Strong smartphone sales boost hopes for Samsung’s turn-around

SEOUL (Reuters) – the Strong sales of Samsung Electronics’ Galaxy Note 10 smartphone series to reduce forecast profits to fall in the South Korean tech giant, raising hopes that the it is to get back on the right track after years of moribund sales.

FILE PHOTO: The logo of Samsung Electronics is seen at its office in Seoul, south korea, south africa, South Korea, July 4, 2017. REUTERS/Kim Hong-Ji/Photo File

Samsung, the world’s largest smartphone maker, is powering ahead, with the launch of a 5G phone, and $2,000 a foldable handsets, as it heats up the competition with AMERICAN rivals such as Apple and chinese smartphone Huawei [HWT.UL] next, a battery explosion caused a scandal in 2017, that will hurt sales.

Analysts have said the strategy may be paying off, as the company on Tuesday, is marked by a smaller-than-expected drop in third-quarter operating profit, saying: “at the time of the sale of the Note 10 and both at home and in Europe has been strong since the Sept. 23 to start with.

There are also early signs that the global memory chip business, a key driver of Samsung profits will stabilise next year after the prices have been eroded by a weaker global economy and slower spending, the key to data center customers.

With its foldable smartphones that are any of the other competitors have not yet been launched, and Samsung will most likely result in a high-end smartphone market, as it would be in the mass, is to produce a foldable smartphone next year,” said Song Myung-sup, analyst at HI Investment & Securities.

“A growing number of data center customers are ordering more memory chips, or it could be a slow down of the decline in prices,” Song added.

Samsung said it has sold more than a million of them in the 5G, Note 10 devices in South Korea, making it the company’s fastest-selling flagship model, the sales in Europe were strong.

The analysts of credit to Samsung, and the celebration of growth of the united states imposed sanctions on a Smartphone that would effectively bar U.S. firms to supply the Chinese manufacturer.

Huawei’s new high-end Level of 30 smartphones to be shipped to Europe this month, but the sanctions mean that the product is the lack of a fully licensed version of the original Google’s Android operating system, as well as mobile services including the google Play Store and popular apps such as Gmail, Youtube or Maps.

Like the Park, is a senior analyst with market tracker to Counterpoint Research, said Samsung was also on the Ascend are on the low end of the market in Europe, Latin america and north America.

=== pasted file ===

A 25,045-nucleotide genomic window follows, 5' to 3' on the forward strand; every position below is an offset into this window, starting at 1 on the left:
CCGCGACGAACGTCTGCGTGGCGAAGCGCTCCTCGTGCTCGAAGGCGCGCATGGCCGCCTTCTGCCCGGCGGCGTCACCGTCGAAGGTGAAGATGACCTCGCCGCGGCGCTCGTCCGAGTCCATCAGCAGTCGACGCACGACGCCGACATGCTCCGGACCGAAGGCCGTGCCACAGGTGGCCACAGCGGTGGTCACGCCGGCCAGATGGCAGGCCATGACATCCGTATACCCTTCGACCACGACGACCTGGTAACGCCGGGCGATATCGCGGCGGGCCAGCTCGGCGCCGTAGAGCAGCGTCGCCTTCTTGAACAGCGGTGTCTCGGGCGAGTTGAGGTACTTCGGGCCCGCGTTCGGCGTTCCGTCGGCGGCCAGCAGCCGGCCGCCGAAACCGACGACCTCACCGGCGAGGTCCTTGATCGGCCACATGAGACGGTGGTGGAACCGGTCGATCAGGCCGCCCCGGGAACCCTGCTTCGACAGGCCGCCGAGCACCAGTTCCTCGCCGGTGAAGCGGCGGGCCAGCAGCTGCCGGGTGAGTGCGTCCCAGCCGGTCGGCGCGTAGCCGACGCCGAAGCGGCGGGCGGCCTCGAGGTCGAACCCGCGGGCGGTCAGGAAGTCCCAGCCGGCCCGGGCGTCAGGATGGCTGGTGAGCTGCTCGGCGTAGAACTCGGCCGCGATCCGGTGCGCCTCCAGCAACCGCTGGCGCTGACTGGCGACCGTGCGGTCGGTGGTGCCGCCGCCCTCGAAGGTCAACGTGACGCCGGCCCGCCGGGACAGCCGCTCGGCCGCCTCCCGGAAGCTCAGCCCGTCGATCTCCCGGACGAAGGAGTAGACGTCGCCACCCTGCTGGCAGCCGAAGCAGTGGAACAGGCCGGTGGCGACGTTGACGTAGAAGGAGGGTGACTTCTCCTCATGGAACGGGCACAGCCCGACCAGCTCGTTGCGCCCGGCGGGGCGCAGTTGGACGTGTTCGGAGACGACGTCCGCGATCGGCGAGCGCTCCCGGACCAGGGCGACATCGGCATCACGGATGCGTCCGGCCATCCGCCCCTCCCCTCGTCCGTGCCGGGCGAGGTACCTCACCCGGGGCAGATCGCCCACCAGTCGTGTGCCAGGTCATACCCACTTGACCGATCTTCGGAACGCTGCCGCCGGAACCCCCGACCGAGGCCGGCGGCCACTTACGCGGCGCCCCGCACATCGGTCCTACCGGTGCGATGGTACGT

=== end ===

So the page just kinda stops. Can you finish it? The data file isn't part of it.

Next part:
Sales of Huawei’s Honor smartphones, which are mostly in the $180-$249 to the price band, and accounted for a large proportion of its sales outside of China, it had dropped significantly in March, Samsung in order to boost sales volumes in A series, according to Counterpoint.


However, Huawei’s woes are also a problem for Samsung, as the world’s largest semiconductor company by revenue, with a Chinese company to a large customer in its memory.

Some analysts are more cautious about the outlook for the global memory-chip business, which is still being troubled by the US-China trade conflict, and provides two-thirds of Samsung’s earnings.

Samsung’s profit is to settle in every quarter since the end of the year the holiday quarter of last year, and is expected to decline again in the current quarter and year-over-year.

Limited In a trading update ahead of full earnings later this month, and Samsung on Tuesday said its operating profit for the July-to-September quarter, probably, do not tumble dry 56% to 7.7 trillion won ($6.44 billion), slightly better than the 7.1 billion won forecast by Refinitiv SmartEstimate. It is also marked by a revenue decline of 5.3% to reach an annual 62 trillion won.

“With the strong sales of smartphones is limited to the resolution of the Samsung to problems,” said Park Sung-soon, an analyst at Cape Investment & Securities. “Data center customers, as a key driver of the memory-chip business, pursuing a conservative investment for the time being, is not particularly heartening news for Samsung.”

Shares in Samsung were up about 1.5%, just slightly ahead of a 0.8% rise in the broader market in afternoon trading.

Reporting by Ju-min Park and Heekyong Yang; Editing by Jane Wardell

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